All Them Witches, Plague Vendor
Friday, March 15, 7pm doors/8pm show, $15 advance/$18 day of show **
From Whittier, California, Epitaph recording artists
By most fifth LPs, the band’s sound is pretty set. Parameters established. Refinement dissipated. You get a to-formula execution of what’s worked in the past. Fair enough. All Them Witches go a harder route.
In 2017, the Nashville four-piece offered what might’ve otherwise become their own template in their fourth album (second for New West), Sleeping Through the War. It brought a larger production value thanks to oversight from producer Dave Cobb (Jason Isbell, Shooter Jennings, etc.), found them using choral vocals, expanded arrangements, bigger sounds than anything they’d done before.
They could’ve easily fallen into a pattern of watered-down clones of that record. Easily.
So naturally in a year they’ve thrown it all to the Appalachian wind, turned the process completely on its head and gone the other way: recording in a cabin in Kingston Springs, about 20 miles outside of Nashville on I-40, with guitarist Ben McLeod at the helm. Self-produced. Take that, expectation.
The result, mixed by Rob Schnapf (Beck, Elliott Smith, Kurt Vile), is the most intimate, human-sounding album All Them Witches have recorded and another redefinition of who they are as a band. Introducing keyboardist/percussionist Jonathan Draper to the fold with McLeod, bassist/vocalist Charles Michael Parks, Jr., and drummer/graphic artist Robby Staebler, All Them Witches’ ATW isn’t self-titled by mistake.
It’s the band confirming and continuing to develop their approach, in the devil’s boogie of “Fishbelly 86 Onions,” the organ-laced groove and masterful flow of “Half-Tongue,” the build of “HJTC” and the fluid jam in closer “Rob’s Dream.” You can hear it in the mellow patience of that last track, never lost but always wandering, and in “1st vs. 2nd,” where they turn from a frenetic shake to some purposefully metal-ish riffing while still holding onto gut-tightening tension.
And what do they do with that? Some overblown payoff? Hell no. They cut it short, drift into noise and then dig into “Half-Tongue” ahead of the moodier “Diamond,” which, true to its name, seems to turn any light that touches it into a prism. This is a band who delight in the exploration, in finding new rules to break, and in continually learning new ways to do so.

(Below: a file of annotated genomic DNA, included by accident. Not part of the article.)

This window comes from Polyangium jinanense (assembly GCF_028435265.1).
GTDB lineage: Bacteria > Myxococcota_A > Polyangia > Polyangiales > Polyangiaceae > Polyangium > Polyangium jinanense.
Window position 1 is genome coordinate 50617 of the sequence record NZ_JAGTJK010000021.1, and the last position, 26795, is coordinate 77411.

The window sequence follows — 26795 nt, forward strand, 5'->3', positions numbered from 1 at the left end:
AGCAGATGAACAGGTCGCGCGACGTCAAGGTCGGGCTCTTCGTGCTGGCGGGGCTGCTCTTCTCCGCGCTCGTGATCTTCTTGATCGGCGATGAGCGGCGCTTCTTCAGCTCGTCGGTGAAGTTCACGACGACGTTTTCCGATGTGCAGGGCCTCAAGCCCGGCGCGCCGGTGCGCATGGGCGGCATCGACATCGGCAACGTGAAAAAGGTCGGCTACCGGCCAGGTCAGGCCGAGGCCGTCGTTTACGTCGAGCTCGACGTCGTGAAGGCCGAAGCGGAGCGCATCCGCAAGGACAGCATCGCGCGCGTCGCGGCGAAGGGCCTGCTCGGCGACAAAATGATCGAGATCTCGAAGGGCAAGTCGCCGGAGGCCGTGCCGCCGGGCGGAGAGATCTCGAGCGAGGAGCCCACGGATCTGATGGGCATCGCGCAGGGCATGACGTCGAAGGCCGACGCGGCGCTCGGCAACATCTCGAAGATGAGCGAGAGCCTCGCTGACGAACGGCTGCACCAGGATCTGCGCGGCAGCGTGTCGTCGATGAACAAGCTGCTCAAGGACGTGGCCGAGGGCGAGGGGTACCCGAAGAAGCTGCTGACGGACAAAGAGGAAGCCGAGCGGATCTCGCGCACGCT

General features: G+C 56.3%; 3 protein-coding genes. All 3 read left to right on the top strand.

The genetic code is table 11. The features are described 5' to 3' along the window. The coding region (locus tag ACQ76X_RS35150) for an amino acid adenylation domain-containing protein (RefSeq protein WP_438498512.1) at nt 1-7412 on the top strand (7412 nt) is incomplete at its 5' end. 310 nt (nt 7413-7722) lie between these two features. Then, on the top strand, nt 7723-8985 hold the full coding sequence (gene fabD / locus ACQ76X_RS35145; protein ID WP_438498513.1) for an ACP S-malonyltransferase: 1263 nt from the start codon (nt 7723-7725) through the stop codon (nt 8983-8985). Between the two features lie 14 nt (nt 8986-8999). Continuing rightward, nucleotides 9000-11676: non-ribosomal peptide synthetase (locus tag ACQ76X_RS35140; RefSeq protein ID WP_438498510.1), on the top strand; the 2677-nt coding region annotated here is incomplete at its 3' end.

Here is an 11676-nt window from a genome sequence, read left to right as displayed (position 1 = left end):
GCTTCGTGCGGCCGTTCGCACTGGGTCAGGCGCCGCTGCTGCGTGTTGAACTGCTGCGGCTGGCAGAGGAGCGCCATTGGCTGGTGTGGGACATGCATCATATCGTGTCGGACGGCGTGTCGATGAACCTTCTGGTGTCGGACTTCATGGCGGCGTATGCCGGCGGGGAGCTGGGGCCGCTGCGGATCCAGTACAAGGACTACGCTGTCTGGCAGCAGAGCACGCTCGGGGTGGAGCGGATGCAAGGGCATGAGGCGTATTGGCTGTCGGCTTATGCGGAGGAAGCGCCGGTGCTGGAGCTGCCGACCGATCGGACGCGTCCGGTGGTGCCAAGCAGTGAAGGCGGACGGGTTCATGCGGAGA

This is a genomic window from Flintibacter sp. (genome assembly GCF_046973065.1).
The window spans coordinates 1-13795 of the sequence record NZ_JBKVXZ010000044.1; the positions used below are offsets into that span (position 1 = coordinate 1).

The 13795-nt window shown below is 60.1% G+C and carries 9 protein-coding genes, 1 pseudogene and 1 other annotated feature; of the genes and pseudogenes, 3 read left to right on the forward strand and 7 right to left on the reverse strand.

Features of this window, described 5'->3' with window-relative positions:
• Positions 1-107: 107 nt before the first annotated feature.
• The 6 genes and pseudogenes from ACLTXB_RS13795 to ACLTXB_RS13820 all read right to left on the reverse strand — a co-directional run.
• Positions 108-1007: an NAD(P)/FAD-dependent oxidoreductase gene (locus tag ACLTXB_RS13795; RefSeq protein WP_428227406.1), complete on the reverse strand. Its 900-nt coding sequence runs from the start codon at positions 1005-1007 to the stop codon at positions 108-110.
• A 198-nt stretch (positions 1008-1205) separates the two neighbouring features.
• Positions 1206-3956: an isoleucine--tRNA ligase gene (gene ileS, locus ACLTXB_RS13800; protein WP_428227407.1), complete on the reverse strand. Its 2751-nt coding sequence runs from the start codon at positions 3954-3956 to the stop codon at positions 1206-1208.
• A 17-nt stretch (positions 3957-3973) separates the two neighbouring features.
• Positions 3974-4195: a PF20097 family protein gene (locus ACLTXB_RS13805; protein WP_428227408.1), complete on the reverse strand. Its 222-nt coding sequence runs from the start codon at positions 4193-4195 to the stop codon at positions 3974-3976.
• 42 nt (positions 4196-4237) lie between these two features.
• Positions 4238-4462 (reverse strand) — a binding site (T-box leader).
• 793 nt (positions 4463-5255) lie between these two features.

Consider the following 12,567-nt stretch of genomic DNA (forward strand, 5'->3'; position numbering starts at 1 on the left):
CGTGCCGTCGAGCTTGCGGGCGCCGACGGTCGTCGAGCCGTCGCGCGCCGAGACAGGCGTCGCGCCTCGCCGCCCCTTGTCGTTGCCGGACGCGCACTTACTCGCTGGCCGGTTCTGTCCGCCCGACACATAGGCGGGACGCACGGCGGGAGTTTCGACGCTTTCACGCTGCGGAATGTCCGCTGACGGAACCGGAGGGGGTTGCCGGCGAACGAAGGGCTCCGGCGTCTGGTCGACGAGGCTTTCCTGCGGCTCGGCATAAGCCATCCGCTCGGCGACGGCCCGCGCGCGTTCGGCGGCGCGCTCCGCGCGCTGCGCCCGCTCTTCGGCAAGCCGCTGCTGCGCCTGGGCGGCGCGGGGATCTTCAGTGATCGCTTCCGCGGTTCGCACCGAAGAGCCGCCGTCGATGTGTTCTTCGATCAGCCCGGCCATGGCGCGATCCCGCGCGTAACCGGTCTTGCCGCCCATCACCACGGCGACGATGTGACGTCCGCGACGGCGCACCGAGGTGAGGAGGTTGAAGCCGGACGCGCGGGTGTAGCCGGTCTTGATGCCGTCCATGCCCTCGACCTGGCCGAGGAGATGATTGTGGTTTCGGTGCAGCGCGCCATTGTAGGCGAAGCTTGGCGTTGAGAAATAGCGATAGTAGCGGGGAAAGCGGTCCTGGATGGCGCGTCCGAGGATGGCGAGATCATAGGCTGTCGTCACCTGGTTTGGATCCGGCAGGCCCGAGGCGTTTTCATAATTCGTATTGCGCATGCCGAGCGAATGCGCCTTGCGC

ATW is a reaction to being a “bigger” act. To playing bigger shows, bigger tours, etc. From the sustained consonants in Parks’ vocals, to the sleek basslines that play off the can’t-sit-still-won’t-sit-still swing in Staebler’s drums, to McLeod’s commanding slide in “Workhorse” and drifting melancholy at the outset of “Harvest Feast,” ATW is their laying claim to the essential facets of their identity.
And most crucial to that identity is its shifting nature. All Them Witches didn’t get to this point by resting on laurels, and if anything, the urgency of these tracks – fast pushers and sleepy jams alike – is among their greatest strengths.
It’s a rawer delivery, as stage-ready as the band itself, and it captures All Them Witches in this moment. Is ATW who they’ll be tomorrow? Who the hell knows? Check back in and we’ll find out together. That’s the whole idea.
“ATW is the latest album from All Them Witches, a Nashville psych-rock band that nods to Blue Cheer, Pink Floyd, Black Sabbath and all manner of Seventies rock, yet doesn’t fall into the standard traps the ensnare much of the Deep Purple–worshipping masses and every bell-bottomed guitar player to ever hit a fuzz pedal. Across eight new tracks, All Them Witches dabble in Moody Blues–esque psychedelic pop, Zeppelin-tinged blues and riffy hard rock, all while still somehow managing to sound fresh and original.”
“There are plenty of bands trying to capture this distressing atmosphere of dread, uncertainty and slowly enveloping darkness, but few do it with the class, subtlety and controlled intensity of All Them Witches. Five albums in, they are confident in their abilities and seem poised for a remarkable future.”
– American Songwriter
“These are parlous days and the time for sitting on the fence is well and truly over. Not least because the longer you’re perched there, the greater the chance of slipping and skewering your all of your most tender parts. And while you’d be a misguided fool to accuse All Them Witches of doing precisely that, the Nashville quartet have, over the course of their previous three albums, displayed a deft ability to straddle the divide between psychedelia and the blues to the consternation of commissioning editors the world over.
The simple truth of the matter is that All Them Witches have displayed a canny ability to cherry pick from either genre as they strive to create something that is uniquely their own. And of course it’s all too easy to dismiss the fields of the blues and psychedelia thanks to the trail of hackneyed slime that’s been left by tedious plankspankers more concerned with the technical aspects of their craft than digging deep within themselves, or the kind of bandwagon jumpers way too in thrall with their effects pedals to actually take the time to say something.” – The Quietus
Event page: www.facebook.com/events/2048528415254969